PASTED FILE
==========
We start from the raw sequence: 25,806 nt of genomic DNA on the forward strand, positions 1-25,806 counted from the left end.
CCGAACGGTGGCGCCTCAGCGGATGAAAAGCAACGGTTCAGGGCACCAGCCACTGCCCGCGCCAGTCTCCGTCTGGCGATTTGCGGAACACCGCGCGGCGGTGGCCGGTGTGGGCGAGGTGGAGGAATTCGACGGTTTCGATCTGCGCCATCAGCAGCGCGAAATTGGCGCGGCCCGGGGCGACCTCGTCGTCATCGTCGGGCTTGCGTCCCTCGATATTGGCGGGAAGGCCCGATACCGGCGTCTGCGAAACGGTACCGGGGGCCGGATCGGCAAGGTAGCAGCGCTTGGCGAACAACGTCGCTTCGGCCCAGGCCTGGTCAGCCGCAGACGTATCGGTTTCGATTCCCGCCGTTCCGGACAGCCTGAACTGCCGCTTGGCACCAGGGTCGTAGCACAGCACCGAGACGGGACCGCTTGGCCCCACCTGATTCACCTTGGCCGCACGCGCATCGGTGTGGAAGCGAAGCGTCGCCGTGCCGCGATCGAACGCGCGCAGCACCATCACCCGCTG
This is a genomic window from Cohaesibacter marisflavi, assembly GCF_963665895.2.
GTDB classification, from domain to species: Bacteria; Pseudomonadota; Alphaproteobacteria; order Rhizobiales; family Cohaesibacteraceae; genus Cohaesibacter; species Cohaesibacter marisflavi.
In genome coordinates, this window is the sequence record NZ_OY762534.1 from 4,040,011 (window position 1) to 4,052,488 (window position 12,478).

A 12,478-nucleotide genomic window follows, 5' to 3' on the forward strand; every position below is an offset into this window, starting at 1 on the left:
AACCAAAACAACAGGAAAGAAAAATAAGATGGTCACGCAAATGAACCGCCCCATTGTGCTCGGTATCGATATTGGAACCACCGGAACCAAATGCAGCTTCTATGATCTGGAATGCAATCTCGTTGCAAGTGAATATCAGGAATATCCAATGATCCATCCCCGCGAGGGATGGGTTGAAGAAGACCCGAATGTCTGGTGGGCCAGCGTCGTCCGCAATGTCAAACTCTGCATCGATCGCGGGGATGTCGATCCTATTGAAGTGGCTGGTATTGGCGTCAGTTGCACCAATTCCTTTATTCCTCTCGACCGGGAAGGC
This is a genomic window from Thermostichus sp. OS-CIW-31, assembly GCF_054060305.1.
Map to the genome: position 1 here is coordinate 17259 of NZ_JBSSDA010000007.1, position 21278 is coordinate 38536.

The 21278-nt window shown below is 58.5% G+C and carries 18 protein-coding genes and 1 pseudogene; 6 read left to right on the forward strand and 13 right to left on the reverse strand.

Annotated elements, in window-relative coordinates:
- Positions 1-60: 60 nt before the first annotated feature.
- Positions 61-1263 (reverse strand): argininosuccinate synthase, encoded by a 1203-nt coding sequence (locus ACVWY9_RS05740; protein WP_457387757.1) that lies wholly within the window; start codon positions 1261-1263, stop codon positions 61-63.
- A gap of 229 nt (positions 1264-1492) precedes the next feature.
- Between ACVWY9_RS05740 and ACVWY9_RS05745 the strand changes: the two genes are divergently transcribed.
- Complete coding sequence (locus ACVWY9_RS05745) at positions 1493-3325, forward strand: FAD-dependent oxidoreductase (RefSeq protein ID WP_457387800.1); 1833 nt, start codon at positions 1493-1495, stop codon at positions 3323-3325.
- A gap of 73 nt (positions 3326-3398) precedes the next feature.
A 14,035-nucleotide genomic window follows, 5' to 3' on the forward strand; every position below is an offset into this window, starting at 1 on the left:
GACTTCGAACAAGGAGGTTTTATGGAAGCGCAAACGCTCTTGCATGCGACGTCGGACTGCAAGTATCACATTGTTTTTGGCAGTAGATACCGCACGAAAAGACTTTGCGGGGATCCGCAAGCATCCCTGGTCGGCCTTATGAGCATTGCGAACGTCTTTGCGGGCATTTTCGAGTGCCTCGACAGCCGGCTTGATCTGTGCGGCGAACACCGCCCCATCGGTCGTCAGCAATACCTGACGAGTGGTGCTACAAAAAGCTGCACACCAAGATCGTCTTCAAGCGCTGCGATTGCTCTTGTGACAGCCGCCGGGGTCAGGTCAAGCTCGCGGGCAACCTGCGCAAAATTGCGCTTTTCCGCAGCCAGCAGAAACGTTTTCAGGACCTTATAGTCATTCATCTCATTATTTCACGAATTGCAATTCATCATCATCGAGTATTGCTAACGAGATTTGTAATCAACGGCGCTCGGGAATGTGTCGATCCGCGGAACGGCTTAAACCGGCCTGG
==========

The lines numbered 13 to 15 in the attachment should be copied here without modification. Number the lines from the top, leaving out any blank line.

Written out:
- Positions 61-1263 (reverse strand): argininosuccinate synthase, encoded by a 1203-nt coding sequence (locus ACVWY9_RS05740; protein WP_457387757.1) that lies wholly within the window; start codon positions 1261-1263, stop codon positions 61-63.
- A gap of 229 nt (positions 1264-1492) precedes the next feature.
- Between ACVWY9_RS05740 and ACVWY9_RS05745 the strand changes: the two genes are divergently transcribed.